Rod Bowen is entering his 28th year coaching water polo at Santana High School. Prior to that he coached six years at Monte Vista High School.
Bowen received recognition for his lengthy dedication to coaching by receiving an all-star service award from the High School Sports Association of San Diego last year.
He’s not finished by any means.
“I love the sport,” Bowen said during a break while coaching the San Diego Shores 16U A boys team during last weekend’s USA Water Polo National Junior Olympic qualifying tournament. “It keeps me young. I want to do something fun.”
In Bowen’s case, it’s been a family affair.
His sons Eric and Alex went through the Santana program. Eric Bowen attended Princeton University while Alex Bowen attended Stanford University.
Alex Bowen competed in the 2016 Rio de Janeiro Olympic Games for the United States and remains a member of the U.S. men’s national team.
“It’s a lot of accolades to win but he earned it,” the elder Bowen said in regard to his son Alex, a 2011 Santana graduate. “I’m real proud of him.”
Rod Bowen remains proud of his current group of water polo players and what they have accomplished.
Bowen serves as head coach of the Shores’ 16U A team that is regarded among the best in San Diego County. The team has captured the bronze medal at the last two National Junior Olympics, which is considered the top tournament annually for youth water polo in this country.
“Hopefully we can improve on that this year,” he said.
The Shores 16U A team finished 6-0 in the field of 19 teams in last week’s Pacific Southwest Zone qualifying tournament.
Shores racked up a pair of imposing wins on the first day of competition by defeating Poway Valley, 23-2, and Sons of Odin, 22-6, on June 17.
Shores topped La Jolla, 11-6, in a game last Friday and remained undefeated with a pair of wins on Saturday: 11-6 over Del Mar A and 22-6 over the North San Diego Stars.
Shores wrapped up his perfect showing in the tournament by defeating Carlsbad A, 11-6, in Sunday’s final game.
Bowen’s squad, which features players from eight high schools, will compete in the 50th annual USA Water Polo National Junior Olympics July 20-23 in Irvine.
It’s a big deal for all concerned.
“The kids get to play against the best water polo players in the country in the Junior Olympics and USA club championships,” Bowen explained. “It’s good for these players, as they get to see teams from other parts of the country they normally wouldn’t during the tournament season.”
Bowen’s Santana teams regularly play among the toughest schedules in the San Diego Section. The Sultans have made several trips to the division semifinals during Bowen’s long coaching career but are still looking for that first CIF championship.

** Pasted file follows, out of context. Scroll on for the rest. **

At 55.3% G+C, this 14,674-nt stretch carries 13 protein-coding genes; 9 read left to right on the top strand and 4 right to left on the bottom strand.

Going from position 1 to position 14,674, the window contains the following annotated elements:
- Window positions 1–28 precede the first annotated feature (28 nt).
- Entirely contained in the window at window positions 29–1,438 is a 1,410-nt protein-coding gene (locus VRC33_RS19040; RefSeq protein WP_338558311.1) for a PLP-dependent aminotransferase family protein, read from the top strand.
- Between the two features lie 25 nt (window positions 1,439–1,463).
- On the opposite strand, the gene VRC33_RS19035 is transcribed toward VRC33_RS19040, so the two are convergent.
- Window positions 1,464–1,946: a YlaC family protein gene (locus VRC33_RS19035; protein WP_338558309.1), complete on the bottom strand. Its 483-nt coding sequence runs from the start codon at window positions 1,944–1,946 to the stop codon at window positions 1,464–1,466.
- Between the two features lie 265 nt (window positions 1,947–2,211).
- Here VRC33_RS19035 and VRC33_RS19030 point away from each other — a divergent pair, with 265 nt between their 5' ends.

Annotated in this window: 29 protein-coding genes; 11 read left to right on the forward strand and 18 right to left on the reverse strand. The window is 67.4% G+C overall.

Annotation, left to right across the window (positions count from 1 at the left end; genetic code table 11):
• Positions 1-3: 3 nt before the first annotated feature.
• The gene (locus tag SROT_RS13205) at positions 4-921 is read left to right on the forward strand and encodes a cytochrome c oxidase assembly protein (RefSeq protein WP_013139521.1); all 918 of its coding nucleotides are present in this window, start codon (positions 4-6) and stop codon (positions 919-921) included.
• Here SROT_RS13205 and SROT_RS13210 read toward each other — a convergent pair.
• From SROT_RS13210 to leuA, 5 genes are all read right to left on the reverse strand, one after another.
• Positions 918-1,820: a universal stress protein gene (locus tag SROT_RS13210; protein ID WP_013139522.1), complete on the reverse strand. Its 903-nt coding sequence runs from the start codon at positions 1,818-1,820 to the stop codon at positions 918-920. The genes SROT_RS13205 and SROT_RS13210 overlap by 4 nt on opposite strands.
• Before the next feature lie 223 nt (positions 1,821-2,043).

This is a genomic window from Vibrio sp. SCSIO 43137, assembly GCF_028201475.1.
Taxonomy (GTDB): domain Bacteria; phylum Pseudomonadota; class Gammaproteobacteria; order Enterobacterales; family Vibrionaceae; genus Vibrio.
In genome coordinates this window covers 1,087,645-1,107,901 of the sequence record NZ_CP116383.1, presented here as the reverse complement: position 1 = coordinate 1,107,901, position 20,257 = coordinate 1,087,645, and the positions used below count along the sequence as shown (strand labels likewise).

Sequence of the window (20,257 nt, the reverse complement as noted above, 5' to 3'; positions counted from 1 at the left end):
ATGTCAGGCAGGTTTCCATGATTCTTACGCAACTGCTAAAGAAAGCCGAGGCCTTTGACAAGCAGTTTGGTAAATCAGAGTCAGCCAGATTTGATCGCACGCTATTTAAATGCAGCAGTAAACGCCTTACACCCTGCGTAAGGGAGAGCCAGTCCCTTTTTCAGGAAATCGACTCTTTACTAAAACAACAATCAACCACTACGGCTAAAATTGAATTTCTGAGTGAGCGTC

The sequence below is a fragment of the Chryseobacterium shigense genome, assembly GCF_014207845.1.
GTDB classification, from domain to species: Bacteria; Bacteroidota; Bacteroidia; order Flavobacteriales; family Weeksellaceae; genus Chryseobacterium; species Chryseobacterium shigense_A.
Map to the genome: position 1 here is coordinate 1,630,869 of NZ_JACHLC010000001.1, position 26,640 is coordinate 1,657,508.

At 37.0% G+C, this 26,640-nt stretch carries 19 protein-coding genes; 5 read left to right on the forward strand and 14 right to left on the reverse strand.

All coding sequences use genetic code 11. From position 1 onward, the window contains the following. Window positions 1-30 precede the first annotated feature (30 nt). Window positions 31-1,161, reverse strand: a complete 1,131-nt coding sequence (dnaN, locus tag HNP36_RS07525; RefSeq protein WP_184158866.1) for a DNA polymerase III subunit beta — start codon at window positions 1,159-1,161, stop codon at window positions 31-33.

But it hasn’t been for a lack of effort.
Santana advanced as far as the Division II semifinals in 2016, losing 8-6 to eventual CIF champion Valley Center. The Sultans ended their season in the Division II semifinals in 2017 following a 10-9 loss to top-seeded Clairemont, which went on to claim the CIF title.
Santana finished 22-6 in 2013.
Bowen remains encouraged by the growth of the sport within the section.
“There are more high schools now and more kids playing, it’s been great for the growth of the sport,” he said. “There are a lot more opportunities. The kids who are playing in the Division III final are just as excited as the kids playing in the Division I final.”
A pair of Santana alumni will be attending this year’s Junior Olympics as members of the 18U Southern Water Polo Club: Anson Rasmusson and Sam Odenkirk, both former All-CIF honorees with the Sultans.
Rasmusson, in fact, will be attending his fourth Junior Olympics event, including the past three years with the Shores program.
“It’s a lot of fun,” the 2018 Santana graduate said. “You see a lot of different teams from all over the country. It’s non-stop water polo. If you want to place among the best teams, you have to bring your ‘A’ game.”
Odenkirk, who plans to attend Southern Utah University this fall for academics, will be making his third trip to the elite tournament, including the previous two with Shores.
“We went in at the highest level we could,” Odenkirk recalled. “We were playing the best teams in the country. One of them was the best team in the country and played them to a one-goal game. It felt good.”
Rasmusson, a driver, will be returning for his second season with Grossmont College this fall after collecting 76 points on 28 goals and 48 assists in 23 games last season as a freshman for the reigning Pacific Coast Athletic Conference champions.